Source: Wisconsin Department of Agriculture, Trade and Consumer Protection
The finding that moldy sweet potatoes led to the death of 200 steers on a Portage County farm has prompted Wisconsin State Veterinarian Dr. Robert Ehlenfeldt to remind producers to be well aware of exactly what goes into their livestock feed rations.
“This was a very unfortunate incident,” Ehlenfeldt said. “I’m glad to say that the producer involved followed the right course, testing at his own expense to find out what the cause was. So, if any good can come out of it, it may be that he’s helped other livestock owners benefit from his experience and avoid the same kind of loss he suffered.”
The case had been widely reported in the media, because it seemed mysterious to laymen; a large number of cattle died in a brief time, and laboratory tests showed pneumonia, but did not find any bacterial or viral infection. But to veterinarians and pathologists, the feed ration became suspect almost immediately.
The animals were being fed byproducts from vegetable processing, including sweet potatoes, some of which were moldy. 4-ipomeanol, a toxin produced by mold on sweet potatoes, is highly poisonous to cattle and causes pneumonia – fluid in the lungs. The Wisconsin Veterinary Diagnostic Laboratory announced Friday that test results had confirmed the presence of this toxin in the sweet potatoes fed to the cattle.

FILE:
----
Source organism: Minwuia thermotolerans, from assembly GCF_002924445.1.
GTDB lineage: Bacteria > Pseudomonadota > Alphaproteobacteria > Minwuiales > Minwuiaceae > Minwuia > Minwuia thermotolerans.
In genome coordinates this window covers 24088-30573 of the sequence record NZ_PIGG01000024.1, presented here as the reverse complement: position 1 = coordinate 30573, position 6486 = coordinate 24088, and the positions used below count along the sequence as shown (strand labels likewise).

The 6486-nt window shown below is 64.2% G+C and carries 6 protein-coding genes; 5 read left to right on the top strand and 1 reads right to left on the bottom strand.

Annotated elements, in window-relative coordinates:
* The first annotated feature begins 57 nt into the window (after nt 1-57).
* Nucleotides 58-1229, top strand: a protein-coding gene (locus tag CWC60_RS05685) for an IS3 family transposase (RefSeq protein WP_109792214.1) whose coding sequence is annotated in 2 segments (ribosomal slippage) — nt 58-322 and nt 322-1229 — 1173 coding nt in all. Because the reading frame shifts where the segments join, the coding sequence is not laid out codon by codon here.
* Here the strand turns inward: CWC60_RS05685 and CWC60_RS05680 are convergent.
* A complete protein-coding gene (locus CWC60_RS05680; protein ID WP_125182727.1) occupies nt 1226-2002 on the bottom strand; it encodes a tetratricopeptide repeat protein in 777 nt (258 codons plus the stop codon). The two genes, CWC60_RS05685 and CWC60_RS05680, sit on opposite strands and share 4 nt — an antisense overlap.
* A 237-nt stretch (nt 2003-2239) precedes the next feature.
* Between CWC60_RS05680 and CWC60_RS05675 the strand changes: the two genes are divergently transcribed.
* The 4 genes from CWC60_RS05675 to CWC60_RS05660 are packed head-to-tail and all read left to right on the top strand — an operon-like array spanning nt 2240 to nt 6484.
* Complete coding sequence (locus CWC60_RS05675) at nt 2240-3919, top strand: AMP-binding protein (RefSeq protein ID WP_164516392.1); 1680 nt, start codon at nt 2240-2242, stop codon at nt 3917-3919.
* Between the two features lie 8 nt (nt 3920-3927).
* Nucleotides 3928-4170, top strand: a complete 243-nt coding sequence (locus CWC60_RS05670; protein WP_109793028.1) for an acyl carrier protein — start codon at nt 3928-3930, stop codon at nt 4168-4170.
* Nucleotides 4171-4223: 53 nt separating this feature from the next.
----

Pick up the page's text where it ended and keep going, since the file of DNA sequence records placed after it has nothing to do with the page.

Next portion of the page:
“Byproduct use in livestock feed is appropriate and can be beneficial, but you need to know exactly what you’re putting into rations. When you’re feeding byproducts, you need to be thinking about what the nutritional value is, checking the quality, looking for mold and other problems,” Ehlenfeldt said. “If you’re mixing your own rations from commercial feeds, you need to be reading and following the labels. Understand the risks and the advantages, for the good of the animals and for your own bottom line.”